After reading through this month’s magazines, I came across multiple articles, which happened to have a common theme even though they spanned everything from technology, religion, to finances. Perhaps the past year has generated a greater desire within us all? This idea, which more people have been able to support, has created a platform for more growth and opportunity: service to others.
Service hasn’t been a new idea in our lives. It’s been around ever since we first started creating communities to share and care for one another. But amass the scandals, social media and our other attachments in life, “service” isn’t always top of mind.
More recently, I’ve had more questions about why I became a yoga teacher. If you know my history, I’ve always been involved with community groups and founded companies around social enterprise. With my departure from that realm quite recently, my passion and focus has been towards my students and the kula we’re creating around us. My desire is to guide and help my students sustainably grow themselves, by introducing new tools into their lives that they can apply with agency. “Teach someone to fish…”
It’s nice to know, though, that outside of the yoga world, people from different experiences of life are continuing to make service their platform too. For example, multiple articles focused on building more environmentally sustainable technologies for the long term health of our world and people. This stems not only from clean energy technologies, but also education and access to said knowledge. With additional momentum, this may become much more of a reality sooner than you think. People’s attachment to short term monetary goals, though, has hindered its progress in the near term.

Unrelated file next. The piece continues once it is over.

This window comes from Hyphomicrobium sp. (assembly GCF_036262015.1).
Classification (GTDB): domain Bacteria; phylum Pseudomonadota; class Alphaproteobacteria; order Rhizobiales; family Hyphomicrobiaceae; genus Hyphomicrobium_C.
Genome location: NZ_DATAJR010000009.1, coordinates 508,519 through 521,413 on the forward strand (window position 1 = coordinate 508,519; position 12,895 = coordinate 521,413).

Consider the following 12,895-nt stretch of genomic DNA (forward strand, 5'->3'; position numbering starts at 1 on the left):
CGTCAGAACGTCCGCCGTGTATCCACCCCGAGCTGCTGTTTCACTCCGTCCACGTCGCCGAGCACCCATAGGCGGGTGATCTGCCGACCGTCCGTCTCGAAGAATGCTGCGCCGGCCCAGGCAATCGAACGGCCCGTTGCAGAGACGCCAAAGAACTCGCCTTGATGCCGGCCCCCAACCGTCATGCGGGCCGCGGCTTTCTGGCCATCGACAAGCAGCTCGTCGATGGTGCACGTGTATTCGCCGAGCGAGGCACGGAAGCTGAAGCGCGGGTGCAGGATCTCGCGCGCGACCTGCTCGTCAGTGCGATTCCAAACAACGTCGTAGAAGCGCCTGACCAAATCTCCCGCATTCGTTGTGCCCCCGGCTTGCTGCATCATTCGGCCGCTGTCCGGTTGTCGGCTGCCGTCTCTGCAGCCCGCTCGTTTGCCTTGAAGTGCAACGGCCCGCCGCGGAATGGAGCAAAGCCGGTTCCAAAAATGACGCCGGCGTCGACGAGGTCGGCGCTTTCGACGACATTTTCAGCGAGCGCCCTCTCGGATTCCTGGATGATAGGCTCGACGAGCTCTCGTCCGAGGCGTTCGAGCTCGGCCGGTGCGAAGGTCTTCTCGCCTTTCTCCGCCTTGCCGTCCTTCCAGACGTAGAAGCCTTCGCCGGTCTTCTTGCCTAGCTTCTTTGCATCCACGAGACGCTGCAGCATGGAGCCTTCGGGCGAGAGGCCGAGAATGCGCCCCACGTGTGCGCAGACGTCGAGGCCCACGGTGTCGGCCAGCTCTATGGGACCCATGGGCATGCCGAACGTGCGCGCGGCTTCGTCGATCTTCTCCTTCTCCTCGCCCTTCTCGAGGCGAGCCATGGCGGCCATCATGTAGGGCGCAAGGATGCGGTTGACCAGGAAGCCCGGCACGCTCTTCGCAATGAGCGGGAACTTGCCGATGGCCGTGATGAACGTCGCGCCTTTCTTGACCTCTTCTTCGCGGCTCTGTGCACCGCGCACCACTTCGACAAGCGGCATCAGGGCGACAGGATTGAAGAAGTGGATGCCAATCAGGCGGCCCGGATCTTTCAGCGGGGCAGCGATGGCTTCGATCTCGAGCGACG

Even looking at religious organizations, whose platforms have typically always been that of service have been mired by scandals too: financial, sexual, & political. Alas the “Pope of the People” has been able to redirect the Catholic Church’s interests back towards helping the people; helping the poor. Their decisions to reallocate more of their raised funds towards helping the community versus building lavish monuments has given me hope that even dogmatic entities can pull away from protecting personal interests, and instead lead by example.
Capitalist markets full of entrepreneurs are finding new, innovative ways to fulfill basic needs more efficiently. Think Maslow’s hierarchy of needs. You would think that competition and a focus on “making it” would take on a more negative disposition towards cutthroat markets and deal making, but the difference here is that the passion driving these leaders is not of greed or power. Albeit some leaders (dictators) have previously thought their own campaigns were in the best interest of the community at large. These modern leaders are more mindful and aware of how to apply their ideas to the masses, with many more checks and balances from more objective onlookers. There’s even collaboration and “group-think” between competing companies. If you come from the IT world, it’s kind of like opensource, but for social equanimity.
So I’m happy to know that there are people in the community who are like minded with a genuine desire to help others. The scale can be small and focused to things at large. Don’t take the bystander’s dilemma and assume that other people are going to help the world around you. Challenge yourself to find at least one way to give service to another/others on a daily basis. If we all can do this unconditionally, we’ll find much more equanimity and peace in our own hearts.